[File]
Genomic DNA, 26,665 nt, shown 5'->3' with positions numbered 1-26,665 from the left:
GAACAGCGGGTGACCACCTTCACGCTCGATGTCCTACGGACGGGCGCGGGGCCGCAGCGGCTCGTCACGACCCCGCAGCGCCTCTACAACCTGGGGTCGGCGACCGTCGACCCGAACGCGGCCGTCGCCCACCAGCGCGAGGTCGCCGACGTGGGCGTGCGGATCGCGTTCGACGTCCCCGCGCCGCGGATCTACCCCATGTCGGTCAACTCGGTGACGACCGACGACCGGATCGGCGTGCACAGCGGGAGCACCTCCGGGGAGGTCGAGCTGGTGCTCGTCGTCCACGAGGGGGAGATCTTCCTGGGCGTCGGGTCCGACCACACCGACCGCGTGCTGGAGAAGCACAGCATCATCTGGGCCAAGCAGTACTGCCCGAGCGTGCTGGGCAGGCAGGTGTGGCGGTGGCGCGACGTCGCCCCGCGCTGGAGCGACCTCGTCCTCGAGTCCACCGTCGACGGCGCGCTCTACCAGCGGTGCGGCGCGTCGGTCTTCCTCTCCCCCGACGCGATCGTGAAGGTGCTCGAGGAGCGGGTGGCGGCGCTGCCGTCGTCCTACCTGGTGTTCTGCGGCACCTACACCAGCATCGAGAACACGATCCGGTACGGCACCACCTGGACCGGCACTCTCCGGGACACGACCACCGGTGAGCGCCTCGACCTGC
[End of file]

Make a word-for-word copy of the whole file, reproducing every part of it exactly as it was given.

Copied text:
Genomic DNA, 26,665 nt, shown 5'->3' with positions numbered 1-26,665 from the left:
GAACAGCGGGTGACCACCTTCACGCTCGATGTCCTACGGACGGGCGCGGGGCCGCAGCGGCTCGTCACGACCCCGCAGCGCCTCTACAACCTGGGGTCGGCGACCGTCGACCCGAACGCGGCCGTCGCCCACCAGCGCGAGGTCGCCGACGTGGGCGTGCGGATCGCGTTCGACGTCCCCGCGCCGCGGATCTACCCCATGTCGGTCAACTCGGTGACGACCGACGACCGGATCGGCGTGCACAGCGGGAGCACCTCCGGGGAGGTCGAGCTGGTGCTCGTCGTCCACGAGGGGGAGATCTTCCTGGGCGTCGGGTCCGACCACACCGACCGCGTGCTGGAGAAGCACAGCATCATCTGGGCCAAGCAGTACTGCCCGAGCGTGCTGGGCAGGCAGGTGTGGCGGTGGCGCGACGTCGCCCCGCGCTGGAGCGACCTCGTCCTCGAGTCCACCGTCGACGGCGCGCTCTACCAGCGGTGCGGCGCGTCGGTCTTCCTCTCCCCCGACGCGATCGTGAAGGTGCTCGAGGAGCGGGTGGCGGCGCTGCCGTCGTCCTACCTGGTGTTCTGCGGCACCTACACCAGCATCGAGAACACGATCCGGTACGGCACCACCTGGACCGGCACTCTCCGGGACACGACCACCGGTGAGCGCCTCGACCTGC